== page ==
Is there something wrong with this approach? Yes.
1) Negative competition: competition is often a positive push to do better, but sometimes can be negative, when for instance it induces and rewards egoistic and antagonistic behaviors. Scientific competition is created by the fact that only a very small number of research papers gets published in top-notch journals, and the findings have to include a groundbreaking discovery or introduce novel and very progressive approaches. For instance, the journal Science accepts less than 7% of the submitted papers.
As there is a limited number of available PI positions, publishing in top-notch journals becomes a priority for ambitious scientists. Scientific competition is negative on two levels: within a research team and between groups. Within a research team, lab members struggle to decide the authorship of a research paper: who is the discoverer? Who is the most important author? This often causes internal debates and fights within a research team, often causing individualism to became the predominant behavior in the workplace. Indeed, to avoid this sort of internal conflict, scientists often avoid collaboration with their own colleagues, fearing they could otherwise interfere when a manuscript is submitted for publication. In fact, in the public sector, each individual scientist carries out an individual project1. Teams work on several, although often interconnected, individual projects, rather than working on a single project as a team. Of course, this usually reduces the general productivity and efficiency of a research team.
1This is not the case for the private sector. For instance, all scientists that work for pharmaceutical industries have the same objective. Thus, their work is coordinated, efficient and goal oriented.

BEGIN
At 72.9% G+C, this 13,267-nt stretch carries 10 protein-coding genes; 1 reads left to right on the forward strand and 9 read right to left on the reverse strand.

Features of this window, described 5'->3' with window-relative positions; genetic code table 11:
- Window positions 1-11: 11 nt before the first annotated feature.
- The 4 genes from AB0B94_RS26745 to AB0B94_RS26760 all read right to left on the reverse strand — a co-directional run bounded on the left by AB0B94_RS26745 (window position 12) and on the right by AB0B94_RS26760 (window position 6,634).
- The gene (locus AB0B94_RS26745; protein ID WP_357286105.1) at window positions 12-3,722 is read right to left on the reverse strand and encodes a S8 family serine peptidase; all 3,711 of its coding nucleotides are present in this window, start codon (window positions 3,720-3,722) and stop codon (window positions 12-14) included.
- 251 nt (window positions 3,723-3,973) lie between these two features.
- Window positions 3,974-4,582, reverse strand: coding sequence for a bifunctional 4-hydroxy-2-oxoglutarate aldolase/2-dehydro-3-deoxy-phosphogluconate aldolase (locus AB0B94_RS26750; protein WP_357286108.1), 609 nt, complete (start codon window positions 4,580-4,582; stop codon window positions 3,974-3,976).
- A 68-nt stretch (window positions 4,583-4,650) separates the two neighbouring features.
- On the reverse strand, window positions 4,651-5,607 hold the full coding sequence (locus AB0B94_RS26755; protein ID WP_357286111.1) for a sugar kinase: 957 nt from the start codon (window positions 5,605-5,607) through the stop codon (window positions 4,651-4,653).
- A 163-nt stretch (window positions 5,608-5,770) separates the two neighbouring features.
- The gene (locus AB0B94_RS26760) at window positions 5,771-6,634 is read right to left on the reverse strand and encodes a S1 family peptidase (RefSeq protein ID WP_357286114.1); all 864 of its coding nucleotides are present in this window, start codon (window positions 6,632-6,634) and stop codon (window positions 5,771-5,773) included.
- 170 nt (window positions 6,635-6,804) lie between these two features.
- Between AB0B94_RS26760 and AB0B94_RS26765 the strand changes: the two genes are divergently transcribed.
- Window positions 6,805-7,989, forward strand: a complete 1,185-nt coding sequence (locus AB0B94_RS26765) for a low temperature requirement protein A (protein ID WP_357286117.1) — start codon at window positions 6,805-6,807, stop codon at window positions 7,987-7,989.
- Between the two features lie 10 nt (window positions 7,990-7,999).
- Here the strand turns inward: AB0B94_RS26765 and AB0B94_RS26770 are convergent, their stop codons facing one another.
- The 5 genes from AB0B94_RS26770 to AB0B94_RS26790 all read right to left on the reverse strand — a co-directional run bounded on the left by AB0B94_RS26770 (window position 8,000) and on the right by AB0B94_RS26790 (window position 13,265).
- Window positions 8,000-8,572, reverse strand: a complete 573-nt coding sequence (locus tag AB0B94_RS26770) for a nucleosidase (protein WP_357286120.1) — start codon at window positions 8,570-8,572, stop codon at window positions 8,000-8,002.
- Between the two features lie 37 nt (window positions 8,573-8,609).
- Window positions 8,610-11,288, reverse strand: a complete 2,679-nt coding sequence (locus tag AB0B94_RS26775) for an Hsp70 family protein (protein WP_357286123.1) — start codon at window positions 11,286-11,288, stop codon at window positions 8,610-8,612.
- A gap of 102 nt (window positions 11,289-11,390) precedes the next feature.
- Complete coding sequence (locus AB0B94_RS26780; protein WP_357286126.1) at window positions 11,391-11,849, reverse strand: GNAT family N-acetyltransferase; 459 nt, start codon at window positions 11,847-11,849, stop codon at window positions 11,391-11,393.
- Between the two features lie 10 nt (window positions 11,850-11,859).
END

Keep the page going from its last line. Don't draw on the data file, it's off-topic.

The second aspect is the competition between research groups: since science should seek out progress for our collective society, it should be a very, if not the most, collaborative work structure we know. But because of this competition, scientists often hide or lie about their preliminary data at scientific conferences, fearing some other scientists would pick up their ideas and “scoop” them. “Being scooped” is indeed one of the major fears for a scientist: working for years on a project, achieving important results, writing the manuscript for publication, only to find that another research group has just published work that is almost identical to yours. What a frustration!
What are the consequences of this fear? Scientists stop being collaborative individuals. They do not share ideas, data, or reagents. They do not seek out the opinion of others, for fear of their ideas being stolen. Because of this wall they build to protect their career/work, they are often unaware of the possibility that another research group may be working on a very similar project, and indeed often fear this possibility. Instead of collaborating, discovering something faster and demonstrating a theory more convincingly, scientists waste their time and money working on the same thing independently, in order to achieve the publication glory. Of course, this isn’t always the case, but it is increasingly becoming a rather common scenario.
Another consequence of the negative competition we have discussed so far, is that researchers, in particular those at earlier stages of their career such as PhD students, are experiencing troubles with their psychological wellbeing. Doing a PhD causes stress, anxiety and depression (4).
2) The second negative aspect of the approach used to hire scientist is a consequence of the first: negative competition encourages dishonest behavior.
In order to make a career in academia, a scientist knows they have to publish in high-impact journals and will do whatever they can to achieve this, even cheating. These scientists often forget the real reason for pursuing a career in science (discussed here).